By Capt. Dave Lear
June 11, 2017; Biloxi, Mississippi:
Blame it on a wet spring, the absentee Loop Current or the usual scapegoat El Nino. Whatever the case, many long-time Gulf anglers agree the start of the 2017 big-game season has been slow to develop. All that changed, however, as fishing in the MGCBC ended Saturday night. Favorable weather, the full moon and a record 120 boats brought a cavalcade of quality entries to the scales, making the leaderboard change faster than a runway model. It wasn’t limited to one category, either.
Mollie, a 66 G&S based in Destin and a perennial contender, was the first to make its mark. Thomas Cornelison of Pensacola, Florida, put his team on top with a 654.52 blue marlin, landed after a 50-minute fight. The 115-inch fish ate a live tuna and when she first jumped the crew knew it was a keeper marlin.
“She jumped several times in front of us and the other boats fishing in the area,” Cornelison says. “We leadered her a few times before finally sinking the gaff. This is my biggest marlin yet and my first boated fish.” Mollie ran 280 miles one way before putting lines out. The boat also had four blue marlin releases, with three on live bait and a single on a Mold Craft Wide Range lure.
Jeff Friedman of Perdido Key, Florida, and Team Aries were next at the scales. The 76 Viking hooked their blue near the Thunderhorse Rig shortly after putting a small blackfin tuna out at dawn. During the 25-minute battle on 80-pound class tackle, the fish jumped into the hull and broke its bill. It still weighed 668.77 pounds, good for first place. The tournament committee later reviewed the damaged bill and determined the catch was allowable.
Two other boats would weigh blues on Saturday. Dana Foster, owner of Born2Run, a 72 Viking, boated a 563.92 blue and also released three others. All were caught Friday near the Who Dat rig on live bait.
Trent Candler, fishing aboard Double J, a 42 Freeman, recorded the last blue of the night, which tipped the scales at 553.43 pounds. It measured one-half inch longer than the new minimum of 107 inches.
In the competitive swordfish division, the standings changed almost from boat to boat. The special prize money for the largest fish breaking the Mississippi record was a big incentive and several crews were manned by experienced broadbill experts. In the end, Scott Cothran of Mt. Pleasant, South Carolina, is the potential new record-holder by outlasting his 242.54-pound fish after an hour battle aboard Pay Dirt, a 37 Freeman. It ate a Killer B squid and was whipped on a Shimano Talica 50 reel and Poseidon rod.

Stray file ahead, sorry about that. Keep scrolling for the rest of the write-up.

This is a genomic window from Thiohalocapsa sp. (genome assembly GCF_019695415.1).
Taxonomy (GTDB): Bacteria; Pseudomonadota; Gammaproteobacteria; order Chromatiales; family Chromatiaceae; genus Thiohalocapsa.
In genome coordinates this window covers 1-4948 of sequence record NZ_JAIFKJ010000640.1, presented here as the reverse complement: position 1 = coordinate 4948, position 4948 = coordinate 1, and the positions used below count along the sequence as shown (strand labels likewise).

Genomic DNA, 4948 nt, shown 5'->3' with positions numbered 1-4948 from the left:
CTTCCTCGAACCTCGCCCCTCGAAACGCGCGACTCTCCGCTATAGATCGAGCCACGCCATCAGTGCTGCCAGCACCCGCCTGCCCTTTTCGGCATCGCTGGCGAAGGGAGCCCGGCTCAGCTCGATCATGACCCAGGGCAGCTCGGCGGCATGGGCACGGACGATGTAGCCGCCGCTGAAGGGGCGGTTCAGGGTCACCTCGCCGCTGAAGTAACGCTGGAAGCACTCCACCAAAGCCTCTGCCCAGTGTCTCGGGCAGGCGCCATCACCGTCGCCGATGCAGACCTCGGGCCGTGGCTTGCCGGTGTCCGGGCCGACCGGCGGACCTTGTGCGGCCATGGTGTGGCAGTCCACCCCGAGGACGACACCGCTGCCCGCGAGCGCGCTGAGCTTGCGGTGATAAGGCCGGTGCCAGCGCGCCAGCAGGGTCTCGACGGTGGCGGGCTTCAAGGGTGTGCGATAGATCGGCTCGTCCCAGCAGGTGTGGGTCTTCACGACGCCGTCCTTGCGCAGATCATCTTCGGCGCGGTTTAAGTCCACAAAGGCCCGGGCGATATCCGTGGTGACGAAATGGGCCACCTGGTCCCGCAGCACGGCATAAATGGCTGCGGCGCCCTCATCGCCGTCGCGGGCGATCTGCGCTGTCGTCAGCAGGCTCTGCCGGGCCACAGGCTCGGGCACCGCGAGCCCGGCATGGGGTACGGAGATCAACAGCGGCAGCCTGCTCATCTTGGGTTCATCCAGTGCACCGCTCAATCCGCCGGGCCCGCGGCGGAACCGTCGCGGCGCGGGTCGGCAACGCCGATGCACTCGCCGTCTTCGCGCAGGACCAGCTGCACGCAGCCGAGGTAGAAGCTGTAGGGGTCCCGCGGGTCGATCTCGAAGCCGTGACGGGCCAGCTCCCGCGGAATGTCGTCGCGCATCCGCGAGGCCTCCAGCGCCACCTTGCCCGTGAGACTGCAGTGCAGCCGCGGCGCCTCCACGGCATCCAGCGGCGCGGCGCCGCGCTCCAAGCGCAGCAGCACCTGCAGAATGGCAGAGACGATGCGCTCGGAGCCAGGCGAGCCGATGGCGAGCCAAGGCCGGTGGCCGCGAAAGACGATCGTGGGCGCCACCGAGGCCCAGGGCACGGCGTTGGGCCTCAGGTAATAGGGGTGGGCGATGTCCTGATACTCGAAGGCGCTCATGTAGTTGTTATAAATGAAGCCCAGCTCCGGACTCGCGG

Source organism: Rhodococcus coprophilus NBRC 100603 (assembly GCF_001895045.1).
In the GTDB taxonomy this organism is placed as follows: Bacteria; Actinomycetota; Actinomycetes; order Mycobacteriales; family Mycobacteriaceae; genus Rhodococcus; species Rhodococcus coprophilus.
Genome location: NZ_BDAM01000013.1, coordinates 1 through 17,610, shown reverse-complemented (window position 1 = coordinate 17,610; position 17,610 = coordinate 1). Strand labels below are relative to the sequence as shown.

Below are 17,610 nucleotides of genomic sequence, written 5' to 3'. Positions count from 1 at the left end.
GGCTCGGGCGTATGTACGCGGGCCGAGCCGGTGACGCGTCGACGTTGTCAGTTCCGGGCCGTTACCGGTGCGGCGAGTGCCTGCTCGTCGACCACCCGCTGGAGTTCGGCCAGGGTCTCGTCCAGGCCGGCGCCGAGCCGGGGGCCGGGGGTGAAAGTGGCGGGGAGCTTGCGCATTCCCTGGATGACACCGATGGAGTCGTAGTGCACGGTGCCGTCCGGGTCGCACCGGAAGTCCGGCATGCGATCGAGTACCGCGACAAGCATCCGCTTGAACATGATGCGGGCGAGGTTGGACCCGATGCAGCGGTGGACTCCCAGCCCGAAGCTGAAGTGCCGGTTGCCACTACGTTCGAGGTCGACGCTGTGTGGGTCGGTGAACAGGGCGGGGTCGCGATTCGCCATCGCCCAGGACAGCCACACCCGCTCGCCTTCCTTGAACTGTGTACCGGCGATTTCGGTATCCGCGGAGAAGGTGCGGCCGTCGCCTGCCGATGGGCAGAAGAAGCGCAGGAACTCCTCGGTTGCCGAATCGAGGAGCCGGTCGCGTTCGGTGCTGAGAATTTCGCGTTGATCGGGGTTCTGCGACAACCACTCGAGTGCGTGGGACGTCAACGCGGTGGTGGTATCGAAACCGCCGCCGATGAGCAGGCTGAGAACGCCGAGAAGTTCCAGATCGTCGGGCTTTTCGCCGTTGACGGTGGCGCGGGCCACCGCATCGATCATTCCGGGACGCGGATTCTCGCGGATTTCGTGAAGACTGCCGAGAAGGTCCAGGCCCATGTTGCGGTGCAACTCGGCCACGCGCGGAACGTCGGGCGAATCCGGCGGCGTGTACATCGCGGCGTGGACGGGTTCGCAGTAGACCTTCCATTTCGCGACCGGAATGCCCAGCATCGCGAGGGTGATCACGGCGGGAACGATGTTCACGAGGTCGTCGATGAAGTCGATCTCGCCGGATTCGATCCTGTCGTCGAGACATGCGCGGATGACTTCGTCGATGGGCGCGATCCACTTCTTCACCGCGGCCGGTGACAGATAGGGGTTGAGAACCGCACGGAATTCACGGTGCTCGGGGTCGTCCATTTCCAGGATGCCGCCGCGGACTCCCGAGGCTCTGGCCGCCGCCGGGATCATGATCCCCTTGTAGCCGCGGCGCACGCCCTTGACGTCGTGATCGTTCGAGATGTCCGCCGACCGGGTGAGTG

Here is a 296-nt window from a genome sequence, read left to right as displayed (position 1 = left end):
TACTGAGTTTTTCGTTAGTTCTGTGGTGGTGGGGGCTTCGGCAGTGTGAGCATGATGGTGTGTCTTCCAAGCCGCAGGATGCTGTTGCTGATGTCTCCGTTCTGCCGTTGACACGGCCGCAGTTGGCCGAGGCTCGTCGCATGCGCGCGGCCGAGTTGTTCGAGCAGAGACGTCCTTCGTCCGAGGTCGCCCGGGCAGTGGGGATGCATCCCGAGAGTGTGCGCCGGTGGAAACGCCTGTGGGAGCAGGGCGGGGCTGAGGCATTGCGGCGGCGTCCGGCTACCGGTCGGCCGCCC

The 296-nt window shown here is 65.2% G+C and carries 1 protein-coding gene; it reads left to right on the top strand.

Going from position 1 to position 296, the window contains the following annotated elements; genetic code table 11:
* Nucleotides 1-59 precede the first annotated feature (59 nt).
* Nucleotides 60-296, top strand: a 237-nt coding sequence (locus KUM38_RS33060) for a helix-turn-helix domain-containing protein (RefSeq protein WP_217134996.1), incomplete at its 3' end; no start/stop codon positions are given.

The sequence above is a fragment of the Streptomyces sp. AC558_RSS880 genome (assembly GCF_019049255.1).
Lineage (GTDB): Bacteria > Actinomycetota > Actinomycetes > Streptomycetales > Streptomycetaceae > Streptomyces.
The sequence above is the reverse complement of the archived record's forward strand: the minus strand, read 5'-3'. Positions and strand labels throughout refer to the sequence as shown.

“I’m in disbelief,” Cothran said after the weight was announced. “I’d like to say it was all me, but we teamed up to form the best crew of Gulf and Atlantic pros and used the best tackle. I was just the one who stepped up and grabbed the rod first.”
The tuna division was almost as hectic as the swords. Makaira (Dylan Doubleday), Patron (Frank Shumate) and Trader’s Hill (14-year-old Drew Marshall) all grabbed the early lead. Finally another teenager, 14-year-old Ryan Cooper, captured the top spot with 201.06 pounds of massive yellowfin. Cooper was fishing on CE, his dad’s 65 Hatteras, based in Point Clear, Alabama. Most of the top fish were caught on lures, including red San Sal Candy, Joe Yee green and yellow plunger and an Australian-made Blue Dog, respectively.
Several respectable wahoo came to the scales before Neal Foster (Intense) vaulted to the top with a pair weighing 80.13 and 72.7 pounds for the top two places. Those fish were fooled by a hardtail and ballyhoo.
Only one dolphin met the 20-pound minimum weight. Brian Leiser on Hot, Black and Sticky landed a 42.97-pound bull on a ballyhoo to sweep the category.
In the close catch and release divisions (billfish and swordfish) Mollie took first place with 2,400 points while Shockwave was the top sword boat with 7 points.
The 2017 Mississippi Gulf Coast Billfish Classic will wrap up Sunday morning with an awards breakfast at the host Golden Nugget Hotel and Casino. More than $2 million in cash prizes—a new tournament record—will be distributed to the winning teams.